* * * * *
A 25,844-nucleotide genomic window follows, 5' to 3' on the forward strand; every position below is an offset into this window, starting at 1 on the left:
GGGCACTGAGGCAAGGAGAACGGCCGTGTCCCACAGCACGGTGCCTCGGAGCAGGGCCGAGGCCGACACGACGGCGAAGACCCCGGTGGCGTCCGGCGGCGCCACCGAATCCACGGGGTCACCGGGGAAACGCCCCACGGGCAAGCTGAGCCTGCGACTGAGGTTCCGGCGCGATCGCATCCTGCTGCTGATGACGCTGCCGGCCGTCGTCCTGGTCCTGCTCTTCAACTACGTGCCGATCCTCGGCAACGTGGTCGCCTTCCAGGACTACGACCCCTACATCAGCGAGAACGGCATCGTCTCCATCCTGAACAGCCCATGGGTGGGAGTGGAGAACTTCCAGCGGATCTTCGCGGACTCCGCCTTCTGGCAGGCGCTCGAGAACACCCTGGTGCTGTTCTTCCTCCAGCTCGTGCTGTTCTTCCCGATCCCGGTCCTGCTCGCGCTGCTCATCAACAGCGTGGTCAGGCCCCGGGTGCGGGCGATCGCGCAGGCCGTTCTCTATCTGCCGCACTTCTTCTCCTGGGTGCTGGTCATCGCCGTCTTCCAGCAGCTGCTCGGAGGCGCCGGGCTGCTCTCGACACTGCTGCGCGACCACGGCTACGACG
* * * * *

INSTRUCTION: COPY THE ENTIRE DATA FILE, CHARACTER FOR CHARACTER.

A 25,844-nucleotide genomic window follows, 5' to 3' on the forward strand; every position below is an offset into this window, starting at 1 on the left:
GGGCACTGAGGCAAGGAGAACGGCCGTGTCCCACAGCACGGTGCCTCGGAGCAGGGCCGAGGCCGACACGACGGCGAAGACCCCGGTGGCGTCCGGCGGCGCCACCGAATCCACGGGGTCACCGGGGAAACGCCCCACGGGCAAGCTGAGCCTGCGACTGAGGTTCCGGCGCGATCGCATCCTGCTGCTGATGACGCTGCCGGCCGTCGTCCTGGTCCTGCTCTTCAACTACGTGCCGATCCTCGGCAACGTGGTCGCCTTCCAGGACTACGACCCCTACATCAGCGAGAACGGCATCGTCTCCATCCTGAACAGCCCATGGGTGGGAGTGGAGAACTTCCAGCGGATCTTCGCGGACTCCGCCTTCTGGCAGGCGCTCGAGAACACCCTGGTGCTGTTCTTCCTCCAGCTCGTGCTGTTCTTCCCGATCCCGGTCCTGCTCGCGCTGCTCATCAACAGCGTGGTCAGGCCCCGGGTGCGGGCGATCGCGCAGGCCGTTCTCTATCTGCCGCACTTCTTCTCCTGGGTGCTGGTCATCGCCGTCTTCCAGCAGCTGCTCGGAGGCGCCGGGCTGCTCTCGACACTGCTGCGCGACCACGGCTACGACG